On 13 October, one of history's greatest bestsellers, Sun Tzu's 'The Art of War', will be launched in bookstores, translated for the first time by a woman scholar and translator, University of California professor Michael Nylan.
Nylan's impeccable version offers a masterful and original account of this classic work, balancing overtly military content with thought-provoking and insightful analysis. Readers will be inspired by Nylan's authoritative voice. Thanks to her years of academic study, she is uniquely positioned to introduce readers to Sun Tzu's classic work through her detailed annotations on the culture and complexities of translating ancient Chinese into a modern language.
Sun Tzu's ancient book of strategy and psychology has as much to say to us today as when it was first written 2,500 years ago. In a world of constant conflict, its rules for anticipating the ambitions and strategies of our competitors never fail to inspire great leaders.
Michael Nylan, in his thought-provoking introduction, uncovers new and unexpected lessons to be learned from 'The Art of War' that can be applied to a wide variety of fields: business, relationships, games of skill, academic careers and medical practices. Strategy, like conflict, permeates the very roots of society.
There is no denying the importance that 'The Art of War' places on strategic thinking. Nor its enormous influence in the two most predictable contexts: that of military planning and that of battlefield combat. But it is also applicable to more unexpected contexts, for example:
- In games of skill such as chess.
- In academic pursuits, since war is a surprisingly common metaphor in the history of academic studies, such as at Harvard Business School.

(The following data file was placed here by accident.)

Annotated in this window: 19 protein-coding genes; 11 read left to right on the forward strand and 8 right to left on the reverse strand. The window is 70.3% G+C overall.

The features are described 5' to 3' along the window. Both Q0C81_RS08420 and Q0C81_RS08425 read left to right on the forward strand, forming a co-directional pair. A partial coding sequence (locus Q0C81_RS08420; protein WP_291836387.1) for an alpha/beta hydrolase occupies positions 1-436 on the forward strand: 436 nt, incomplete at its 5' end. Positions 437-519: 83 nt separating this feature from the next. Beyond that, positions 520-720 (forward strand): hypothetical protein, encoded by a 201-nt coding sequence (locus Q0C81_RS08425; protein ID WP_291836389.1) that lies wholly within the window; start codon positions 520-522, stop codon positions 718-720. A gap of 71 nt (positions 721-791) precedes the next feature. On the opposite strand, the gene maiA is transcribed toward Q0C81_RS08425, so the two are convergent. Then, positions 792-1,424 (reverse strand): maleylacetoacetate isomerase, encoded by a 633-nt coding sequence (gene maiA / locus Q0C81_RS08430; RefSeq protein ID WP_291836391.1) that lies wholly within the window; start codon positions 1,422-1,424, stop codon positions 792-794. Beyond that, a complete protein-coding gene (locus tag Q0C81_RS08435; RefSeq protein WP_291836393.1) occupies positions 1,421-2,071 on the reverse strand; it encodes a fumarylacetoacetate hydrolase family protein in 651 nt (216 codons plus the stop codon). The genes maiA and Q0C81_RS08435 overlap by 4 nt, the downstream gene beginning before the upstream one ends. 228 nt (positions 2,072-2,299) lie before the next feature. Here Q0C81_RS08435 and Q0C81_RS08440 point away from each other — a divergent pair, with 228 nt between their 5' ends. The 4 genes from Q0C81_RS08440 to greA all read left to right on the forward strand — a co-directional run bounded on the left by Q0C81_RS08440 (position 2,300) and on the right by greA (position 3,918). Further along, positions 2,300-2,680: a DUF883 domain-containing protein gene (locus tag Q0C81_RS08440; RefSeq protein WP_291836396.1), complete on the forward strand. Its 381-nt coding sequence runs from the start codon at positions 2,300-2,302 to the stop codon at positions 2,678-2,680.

- In business.
- In sexual dalliances, with their titillating "coming on" and "going off".
- In certain medical practices, where a disease, described as an invasion, must be overcome or defeated, as in the current coronavirus pandemic.
This would explain why 'The Art of War' is increasingly present in everyday life.
Considered one of the most influential texts in history, it has been used by military strategists for more than 2,000 years and admired by great figures such as Napoleon and Mao Zedong. In Spain, Emilio Botín, former president of Banco Santander, acknowledged that it was his bedside book. Moreover, the strategy that Apple and Tesla apply in China is based on many of the principles set out in 'The Art of War'.
As Michael Nylan points out in his introduction: "The book begins with a discussion of how to harness the wills of elites and those without access to great power, and alludes to the ups and downs of people in all ranks and walks of life, ending with a reflection on success and failure, with a strong emphasis on the intelligence work provided by defectors and spies in particular. It is all the more gripping to read in the current age when artificial intelligence and big data seem to suggest that humans are more manipulable than we might like to think, while an often-hostile world unfolds through the internet, full of new battlefields."
"The invasion of Iraq or Brexit, to give two recent examples, clearly reflect the failure to address long-term planning and the use of trivial stereotypes," he also points out, adding that "perhaps the most profound message derived from 'The Art of War' is that any victory depends on knowing ourselves, at least as much as knowing the obstacles coming from the other side".